Location: New York
Hometown: Los Angeles
I recently took my first Ocean Safari trip. I obtained my DM cert through OS in 2012. I'm interetsed in joining the Community to share stories and photos from the recent Sea of Cortez trip.
Amor del Mar - Sea of Cortez
November 28, 2019
This was my first trip with Ocean Safari, and certain not to be the last. I was eager to join Gabe and others on the Nautilus Gallant Lady for a 5-night adventure on the Sea of Cortez, the youngest sea and one of the richest biodiverse bodies of water on the planet. As a diver since 2003 who has made a healthy number of exotic dive trips, I was surprised not to have heard about it as a popular destination. I was immediately consumed by its beauty.
Volcanic activity and plate tectonics
Some of my favorite sightings in the Sea of Cortez were the underwater formations. The eerily geometric structures appear almost manmade, but instead tell the story of a violent history of volcanic activity and earthquakes that eventually created this chasm around 5 million years ago. The all too familiar San Andreas fault runs the length of the sea, and is clearly the culprit of its creation. It felt as if we were gliding over an ancient civilization that had crumbled in the sea.
Hugging the land
The remnants from Baja’s volcanic history are not only seen underwater; the donzes of islands dotting the sea are also a result of volcanic activity. As we hugged the coastline on our journey, cruising between the mainland and number of islands, we were treated with a display of a beautiful and desolate dessert scene. One of the local dive leads mentioned it had rained heavily the previous month, lending to the carpeted greenery across the landscape. It was breathtaking. At times, it felt like we were the only souls for miles, and at times we were.
Sea lions and sea life
One of the highlights of the trip was swimming with sea lions. One of the crew described their behavior as college students; grown in size but still young at heart and spry. And spry they were, rascals even. One of the sea lions repeated came down from the surface to inspect several divers individually before another 4-5 came down to swim and play with the group. All the while, a bull was circling the area presumably to make sure that his kin were safe. On other dives, we were graced with scores of fish, knobby sea stars, and plenty of eels peering from their peek-a-boo hideouts with their mouths agape.
Cabo Pulmo and conservation
On our last day, we dived Cabo Pulmo, a marine sanctuary that has been protected since 1995. Due to the unyielding efforts of the local community to enforce strict protective measures, the area has seen an impressive rebound in life. The abundance and variety of sea life was titillating. Highways of fish cruised through the ripping currents and schooled in clusters around reefs. Puffers, groupers and other countless fish swarmed the sites. We were even fortunate to see a couple of bull sharks swimming up current with a small entourage of fish along for the ride.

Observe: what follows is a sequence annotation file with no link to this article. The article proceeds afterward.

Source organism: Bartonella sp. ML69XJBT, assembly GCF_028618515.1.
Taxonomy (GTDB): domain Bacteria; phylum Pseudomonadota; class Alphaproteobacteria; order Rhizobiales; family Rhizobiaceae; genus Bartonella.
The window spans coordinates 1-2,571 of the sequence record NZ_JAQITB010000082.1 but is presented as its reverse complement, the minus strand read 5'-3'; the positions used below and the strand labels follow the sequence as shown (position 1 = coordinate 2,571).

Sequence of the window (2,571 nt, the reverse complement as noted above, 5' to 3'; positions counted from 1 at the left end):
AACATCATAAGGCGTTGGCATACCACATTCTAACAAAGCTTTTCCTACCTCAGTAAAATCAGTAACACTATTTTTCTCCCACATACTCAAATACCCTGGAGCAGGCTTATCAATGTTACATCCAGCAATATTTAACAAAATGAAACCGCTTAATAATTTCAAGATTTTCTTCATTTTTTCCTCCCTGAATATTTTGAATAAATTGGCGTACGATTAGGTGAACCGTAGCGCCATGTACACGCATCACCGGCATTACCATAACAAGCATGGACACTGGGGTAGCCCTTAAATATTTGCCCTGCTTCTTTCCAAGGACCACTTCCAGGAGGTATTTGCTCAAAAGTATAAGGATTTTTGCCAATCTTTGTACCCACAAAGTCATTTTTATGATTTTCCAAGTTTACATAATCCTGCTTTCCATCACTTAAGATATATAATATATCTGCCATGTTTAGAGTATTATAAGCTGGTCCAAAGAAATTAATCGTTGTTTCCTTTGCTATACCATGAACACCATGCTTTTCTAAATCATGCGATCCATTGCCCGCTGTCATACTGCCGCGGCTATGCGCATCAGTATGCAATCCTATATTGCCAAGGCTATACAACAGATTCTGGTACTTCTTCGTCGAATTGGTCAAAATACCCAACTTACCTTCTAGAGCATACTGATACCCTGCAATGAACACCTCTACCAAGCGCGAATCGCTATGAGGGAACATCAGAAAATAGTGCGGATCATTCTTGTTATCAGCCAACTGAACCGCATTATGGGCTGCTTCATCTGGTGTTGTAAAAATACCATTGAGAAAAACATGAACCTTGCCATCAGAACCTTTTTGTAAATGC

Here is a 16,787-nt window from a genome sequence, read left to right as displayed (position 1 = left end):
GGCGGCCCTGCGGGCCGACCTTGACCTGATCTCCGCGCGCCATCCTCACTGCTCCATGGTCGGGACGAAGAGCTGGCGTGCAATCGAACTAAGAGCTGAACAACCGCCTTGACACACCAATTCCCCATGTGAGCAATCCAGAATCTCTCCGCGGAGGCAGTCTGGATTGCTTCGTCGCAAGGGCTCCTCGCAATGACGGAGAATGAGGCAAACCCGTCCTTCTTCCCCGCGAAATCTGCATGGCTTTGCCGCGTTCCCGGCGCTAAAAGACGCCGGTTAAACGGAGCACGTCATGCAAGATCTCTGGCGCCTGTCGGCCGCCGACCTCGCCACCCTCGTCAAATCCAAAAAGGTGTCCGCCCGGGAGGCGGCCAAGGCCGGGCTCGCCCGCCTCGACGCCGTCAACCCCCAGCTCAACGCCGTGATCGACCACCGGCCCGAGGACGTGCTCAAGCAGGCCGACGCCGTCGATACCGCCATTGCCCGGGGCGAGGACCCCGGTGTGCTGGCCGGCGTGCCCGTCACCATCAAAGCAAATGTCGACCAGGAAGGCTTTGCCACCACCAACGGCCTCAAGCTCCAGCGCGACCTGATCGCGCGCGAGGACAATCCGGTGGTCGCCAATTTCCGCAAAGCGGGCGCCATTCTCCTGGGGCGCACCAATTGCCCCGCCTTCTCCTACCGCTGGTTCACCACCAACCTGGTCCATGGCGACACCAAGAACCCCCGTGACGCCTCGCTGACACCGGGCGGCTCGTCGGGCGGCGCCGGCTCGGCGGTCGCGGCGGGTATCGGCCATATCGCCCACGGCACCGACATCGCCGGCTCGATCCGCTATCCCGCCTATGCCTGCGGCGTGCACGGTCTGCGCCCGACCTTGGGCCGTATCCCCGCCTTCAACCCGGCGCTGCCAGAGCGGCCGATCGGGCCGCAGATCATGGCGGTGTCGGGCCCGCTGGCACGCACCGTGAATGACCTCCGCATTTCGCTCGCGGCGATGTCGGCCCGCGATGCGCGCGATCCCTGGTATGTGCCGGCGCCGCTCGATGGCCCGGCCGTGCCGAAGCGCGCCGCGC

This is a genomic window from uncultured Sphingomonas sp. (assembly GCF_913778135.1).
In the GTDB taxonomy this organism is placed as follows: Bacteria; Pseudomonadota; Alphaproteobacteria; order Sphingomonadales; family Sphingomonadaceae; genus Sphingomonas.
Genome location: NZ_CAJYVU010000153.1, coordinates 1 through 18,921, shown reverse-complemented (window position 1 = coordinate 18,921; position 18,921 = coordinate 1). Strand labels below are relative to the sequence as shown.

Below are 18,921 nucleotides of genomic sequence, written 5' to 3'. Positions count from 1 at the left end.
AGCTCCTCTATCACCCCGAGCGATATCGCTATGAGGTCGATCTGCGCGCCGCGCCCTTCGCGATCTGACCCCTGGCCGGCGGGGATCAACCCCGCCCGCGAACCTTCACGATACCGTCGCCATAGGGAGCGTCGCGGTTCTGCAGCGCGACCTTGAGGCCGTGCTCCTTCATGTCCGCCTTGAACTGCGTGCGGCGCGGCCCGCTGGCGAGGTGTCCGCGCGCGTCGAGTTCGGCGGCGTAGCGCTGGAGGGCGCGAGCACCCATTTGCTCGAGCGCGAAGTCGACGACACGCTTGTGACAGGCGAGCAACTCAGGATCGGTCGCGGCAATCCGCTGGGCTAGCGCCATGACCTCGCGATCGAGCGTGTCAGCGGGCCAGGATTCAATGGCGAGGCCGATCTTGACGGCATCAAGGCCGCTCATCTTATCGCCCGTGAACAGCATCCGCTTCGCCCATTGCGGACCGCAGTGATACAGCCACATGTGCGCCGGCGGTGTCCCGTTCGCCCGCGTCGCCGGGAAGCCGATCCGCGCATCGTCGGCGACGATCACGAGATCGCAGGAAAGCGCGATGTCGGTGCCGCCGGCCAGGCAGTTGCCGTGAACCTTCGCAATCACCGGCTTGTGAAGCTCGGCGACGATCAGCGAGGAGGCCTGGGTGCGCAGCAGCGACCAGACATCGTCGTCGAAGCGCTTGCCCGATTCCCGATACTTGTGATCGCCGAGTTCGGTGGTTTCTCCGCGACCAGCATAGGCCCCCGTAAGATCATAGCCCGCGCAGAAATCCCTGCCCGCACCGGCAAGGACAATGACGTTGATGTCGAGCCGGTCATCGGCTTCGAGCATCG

Company and crew
Not to be outdone, life on the surface was just as incredible as below. What a great group we had on this trip, not to mention the decades of dive experience. I was so grateful to be able to join two of my former instructors on this trip, including Gabe, to be reunited with old friends and to meet new ones. The exceptional crew onboard the Gallant Lady also contributed to this memorable trip. Captain Oliver and the dive masters, Juan David and Celina, were thoughtful about the sites we visited to ensure we had an exceptional experience. They were well-organized and always approached diving with the utmost precautions and safety measures.
This was by far one of my all-time favorite trips. Gabe and his team did an exceptional job of coordinating the details to make it a most memorable experience. The dramatic landscape, exceptional diving, and the thrill of spending days on a boat, basking in the sun and under the stars, and dipping in and out of the water was incredibly satisfying. The Sea of Cortez is a jewel, and with climate change and other land-based threats such as development, it’s more imperative than ever to not only enjoy these areas, but to help support efforts to conserve and raise awareness about their ecological importance.